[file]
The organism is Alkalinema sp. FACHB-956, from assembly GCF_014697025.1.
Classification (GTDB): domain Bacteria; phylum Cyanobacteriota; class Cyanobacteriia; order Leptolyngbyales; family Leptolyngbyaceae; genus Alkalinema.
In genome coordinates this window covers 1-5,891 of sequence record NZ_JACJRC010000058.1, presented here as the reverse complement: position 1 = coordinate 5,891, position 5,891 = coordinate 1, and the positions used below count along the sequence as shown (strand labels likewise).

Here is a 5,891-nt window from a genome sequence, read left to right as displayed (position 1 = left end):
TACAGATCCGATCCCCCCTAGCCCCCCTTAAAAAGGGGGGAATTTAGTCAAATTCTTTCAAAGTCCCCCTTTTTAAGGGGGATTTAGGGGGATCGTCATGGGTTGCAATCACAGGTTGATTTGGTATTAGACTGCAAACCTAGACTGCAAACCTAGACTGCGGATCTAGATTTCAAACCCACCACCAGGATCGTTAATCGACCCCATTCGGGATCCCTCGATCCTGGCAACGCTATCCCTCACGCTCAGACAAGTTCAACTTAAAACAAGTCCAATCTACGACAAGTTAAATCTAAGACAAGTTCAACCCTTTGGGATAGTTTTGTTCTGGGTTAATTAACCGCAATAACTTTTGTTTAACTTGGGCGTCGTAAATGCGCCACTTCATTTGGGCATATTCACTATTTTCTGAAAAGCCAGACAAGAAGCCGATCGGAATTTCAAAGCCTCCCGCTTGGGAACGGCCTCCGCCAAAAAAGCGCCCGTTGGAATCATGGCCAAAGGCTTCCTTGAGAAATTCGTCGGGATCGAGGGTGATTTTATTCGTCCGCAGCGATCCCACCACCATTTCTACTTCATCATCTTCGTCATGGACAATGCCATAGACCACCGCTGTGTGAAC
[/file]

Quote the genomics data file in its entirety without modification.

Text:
The organism is Alkalinema sp. FACHB-956, from assembly GCF_014697025.1.
Classification (GTDB): domain Bacteria; phylum Cyanobacteriota; class Cyanobacteriia; order Leptolyngbyales; family Leptolyngbyaceae; genus Alkalinema.
In genome coordinates this window covers 1-5,891 of sequence record NZ_JACJRC010000058.1, presented here as the reverse complement: position 1 = coordinate 5,891, position 5,891 = coordinate 1, and the positions used below count along the sequence as shown (strand labels likewise).

Here is a 5,891-nt window from a genome sequence, read left to right as displayed (position 1 = left end):
TACAGATCCGATCCCCCCTAGCCCCCCTTAAAAAGGGGGGAATTTAGTCAAATTCTTTCAAAGTCCCCCTTTTTAAGGGGGATTTAGGGGGATCGTCATGGGTTGCAATCACAGGTTGATTTGGTATTAGACTGCAAACCTAGACTGCAAACCTAGACTGCGGATCTAGATTTCAAACCCACCACCAGGATCGTTAATCGACCCCATTCGGGATCCCTCGATCCTGGCAACGCTATCCCTCACGCTCAGACAAGTTCAACTTAAAACAAGTCCAATCTACGACAAGTTAAATCTAAGACAAGTTCAACCCTTTGGGATAGTTTTGTTCTGGGTTAATTAACCGCAATAACTTTTGTTTAACTTGGGCGTCGTAAATGCGCCACTTCATTTGGGCATATTCACTATTTTCTGAAAAGCCAGACAAGAAGCCGATCGGAATTTCAAAGCCTCCCGCTTGGGAACGGCCTCCGCCAAAAAAGCGCCCGTTGGAATCATGGCCAAAGGCTTCCTTGAGAAATTCGTCGGGATCGAGGGTGATTTTATTCGTCCGCAGCGATCCCACCACCATTTCTACTTCATCATCTTCGTCATGGACAATGCCATAGACCACCGCTGTGTGAAC